Monday, May 18, 2015

The Real St. Thomas More, Recorded

The Spiritual Life Center has posted a recording of my presentation on The Real St. Thomas More.

I must warn you that I do not lecture when I make a presentation--I involve the participants, who have their own input to make, throughout, inviting comments, questions, and other participation. So you will hear other voices.

The outline of the talk is:

~Discussion of A Man for All Seasons and Wolf Hall;

~Defense of St. Thomas More against charges of being fussily pious, sado-masochistic, and misogynistic (based on my article from The National Catholic Register);

~Description of the Real Thomas More: lawyer, judge, diplomat, husband, father, friend, writer, poet, theologian, etc, as the first modern lay saint (neither a third order member, nor a charity worker, nor a founder, but an active lay Catholic)--although he was of course canonized he as a martyr, not as a confessor;

~Emphasis on More's integrity;

~Discussion of the scurrilous language in More's apologetical works against Luther, Tyndale, and Fish and of his prosecution of heresy as Chancellor (based mostly upon Richard Rex's contribution to The Cambridge Companion to Thomas More);

~Description of the last 14 months of St. Thomas More's life in the Tower of London (based on my article in The Latin Mass Magazine, "The Long Lent of St. Thomas More") and discussion of his defense at trial.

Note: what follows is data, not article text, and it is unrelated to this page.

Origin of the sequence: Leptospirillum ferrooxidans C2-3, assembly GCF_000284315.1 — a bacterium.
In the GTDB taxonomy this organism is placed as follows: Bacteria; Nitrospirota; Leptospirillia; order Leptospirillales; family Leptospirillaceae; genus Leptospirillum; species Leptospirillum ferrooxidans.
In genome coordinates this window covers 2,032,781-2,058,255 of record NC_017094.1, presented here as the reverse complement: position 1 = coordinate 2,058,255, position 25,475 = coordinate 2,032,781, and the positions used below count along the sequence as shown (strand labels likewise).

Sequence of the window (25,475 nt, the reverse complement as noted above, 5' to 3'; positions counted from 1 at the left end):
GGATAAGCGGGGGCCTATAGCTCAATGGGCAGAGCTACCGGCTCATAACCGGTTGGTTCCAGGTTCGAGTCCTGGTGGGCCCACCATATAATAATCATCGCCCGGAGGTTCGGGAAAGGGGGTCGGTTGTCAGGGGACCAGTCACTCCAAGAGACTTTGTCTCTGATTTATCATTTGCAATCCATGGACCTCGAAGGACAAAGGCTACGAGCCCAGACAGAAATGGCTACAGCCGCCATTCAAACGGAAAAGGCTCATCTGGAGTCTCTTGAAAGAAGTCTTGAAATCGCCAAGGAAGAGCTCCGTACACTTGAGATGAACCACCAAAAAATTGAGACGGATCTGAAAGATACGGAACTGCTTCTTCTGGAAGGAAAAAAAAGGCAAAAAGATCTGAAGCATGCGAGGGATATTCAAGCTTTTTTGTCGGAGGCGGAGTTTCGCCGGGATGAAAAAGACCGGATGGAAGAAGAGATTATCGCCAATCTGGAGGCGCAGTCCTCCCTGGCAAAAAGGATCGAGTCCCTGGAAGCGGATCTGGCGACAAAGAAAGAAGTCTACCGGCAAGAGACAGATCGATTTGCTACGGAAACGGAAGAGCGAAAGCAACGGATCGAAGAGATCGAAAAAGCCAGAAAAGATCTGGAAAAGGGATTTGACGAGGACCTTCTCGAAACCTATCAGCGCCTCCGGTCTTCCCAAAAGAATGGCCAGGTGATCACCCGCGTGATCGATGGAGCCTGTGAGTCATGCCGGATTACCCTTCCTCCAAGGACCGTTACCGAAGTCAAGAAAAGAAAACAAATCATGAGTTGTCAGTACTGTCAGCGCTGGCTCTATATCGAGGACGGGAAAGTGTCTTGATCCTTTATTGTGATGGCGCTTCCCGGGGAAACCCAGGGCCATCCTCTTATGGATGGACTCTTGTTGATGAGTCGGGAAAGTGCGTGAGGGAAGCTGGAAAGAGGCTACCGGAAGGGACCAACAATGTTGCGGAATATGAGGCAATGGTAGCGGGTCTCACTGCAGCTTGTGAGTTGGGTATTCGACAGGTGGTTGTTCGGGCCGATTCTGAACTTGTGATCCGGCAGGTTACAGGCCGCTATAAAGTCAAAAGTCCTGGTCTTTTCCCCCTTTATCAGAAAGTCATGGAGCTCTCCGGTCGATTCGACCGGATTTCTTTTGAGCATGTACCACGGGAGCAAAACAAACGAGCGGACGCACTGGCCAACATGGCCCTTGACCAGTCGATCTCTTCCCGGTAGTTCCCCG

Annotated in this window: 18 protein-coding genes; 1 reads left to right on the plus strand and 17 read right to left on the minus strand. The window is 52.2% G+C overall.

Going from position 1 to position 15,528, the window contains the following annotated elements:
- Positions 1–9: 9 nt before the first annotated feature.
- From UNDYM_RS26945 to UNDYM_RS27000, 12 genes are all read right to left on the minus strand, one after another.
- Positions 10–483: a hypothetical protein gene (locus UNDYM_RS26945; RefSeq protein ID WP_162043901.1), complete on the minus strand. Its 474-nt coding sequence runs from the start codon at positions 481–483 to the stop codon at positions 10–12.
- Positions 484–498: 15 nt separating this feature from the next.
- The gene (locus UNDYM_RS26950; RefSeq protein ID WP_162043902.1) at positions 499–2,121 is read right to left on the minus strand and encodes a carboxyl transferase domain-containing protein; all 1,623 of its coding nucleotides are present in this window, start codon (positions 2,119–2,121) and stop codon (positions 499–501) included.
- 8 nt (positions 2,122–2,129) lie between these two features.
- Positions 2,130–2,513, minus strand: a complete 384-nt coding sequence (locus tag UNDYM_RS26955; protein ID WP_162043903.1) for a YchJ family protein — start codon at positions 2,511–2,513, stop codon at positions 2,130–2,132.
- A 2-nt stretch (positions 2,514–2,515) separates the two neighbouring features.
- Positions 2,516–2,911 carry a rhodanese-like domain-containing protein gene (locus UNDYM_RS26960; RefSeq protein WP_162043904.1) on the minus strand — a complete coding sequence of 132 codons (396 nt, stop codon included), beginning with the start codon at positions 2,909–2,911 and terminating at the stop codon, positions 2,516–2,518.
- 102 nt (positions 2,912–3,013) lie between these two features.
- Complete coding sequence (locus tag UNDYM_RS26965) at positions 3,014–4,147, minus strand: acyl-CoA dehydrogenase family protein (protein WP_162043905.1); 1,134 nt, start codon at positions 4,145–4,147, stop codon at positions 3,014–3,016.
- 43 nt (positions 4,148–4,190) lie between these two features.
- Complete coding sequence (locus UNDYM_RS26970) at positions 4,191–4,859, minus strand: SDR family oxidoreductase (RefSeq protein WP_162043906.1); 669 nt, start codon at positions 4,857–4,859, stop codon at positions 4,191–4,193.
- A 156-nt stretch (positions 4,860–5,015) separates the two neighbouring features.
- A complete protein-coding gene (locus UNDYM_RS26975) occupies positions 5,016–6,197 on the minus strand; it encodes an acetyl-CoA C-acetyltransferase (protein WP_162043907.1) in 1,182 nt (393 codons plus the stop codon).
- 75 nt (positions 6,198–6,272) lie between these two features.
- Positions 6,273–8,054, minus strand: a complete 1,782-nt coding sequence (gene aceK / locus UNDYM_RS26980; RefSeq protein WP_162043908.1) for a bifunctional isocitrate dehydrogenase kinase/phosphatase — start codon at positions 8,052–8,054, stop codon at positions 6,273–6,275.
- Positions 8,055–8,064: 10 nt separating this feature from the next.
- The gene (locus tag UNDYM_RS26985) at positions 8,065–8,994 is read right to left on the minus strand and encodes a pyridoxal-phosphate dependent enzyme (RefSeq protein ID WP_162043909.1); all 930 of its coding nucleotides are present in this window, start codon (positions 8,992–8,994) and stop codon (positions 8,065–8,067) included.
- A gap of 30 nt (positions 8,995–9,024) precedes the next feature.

~Discussion of contemporary reaction to More's execution--why it took so long for him to be canonized--and why St. Thomas More suffered and died as a martyr--what did he die for?--with input from Chesterton, Belloc and others.

I also highlighted St. John Fisher's example and his sanctity.


  1. There was one silent attendee: Rex, the dog. He did not ask any questions or make any comments. (He is a local pastor's dog)

  2. Misogynistic - charge based on the poem, I suppose, in which a rape victim resisted very successfully, but stopped at the threat of her raptor actually going away?

    Yes, I read that in his Latin poetry.

    So, if he was not misogynistic, such women do exist.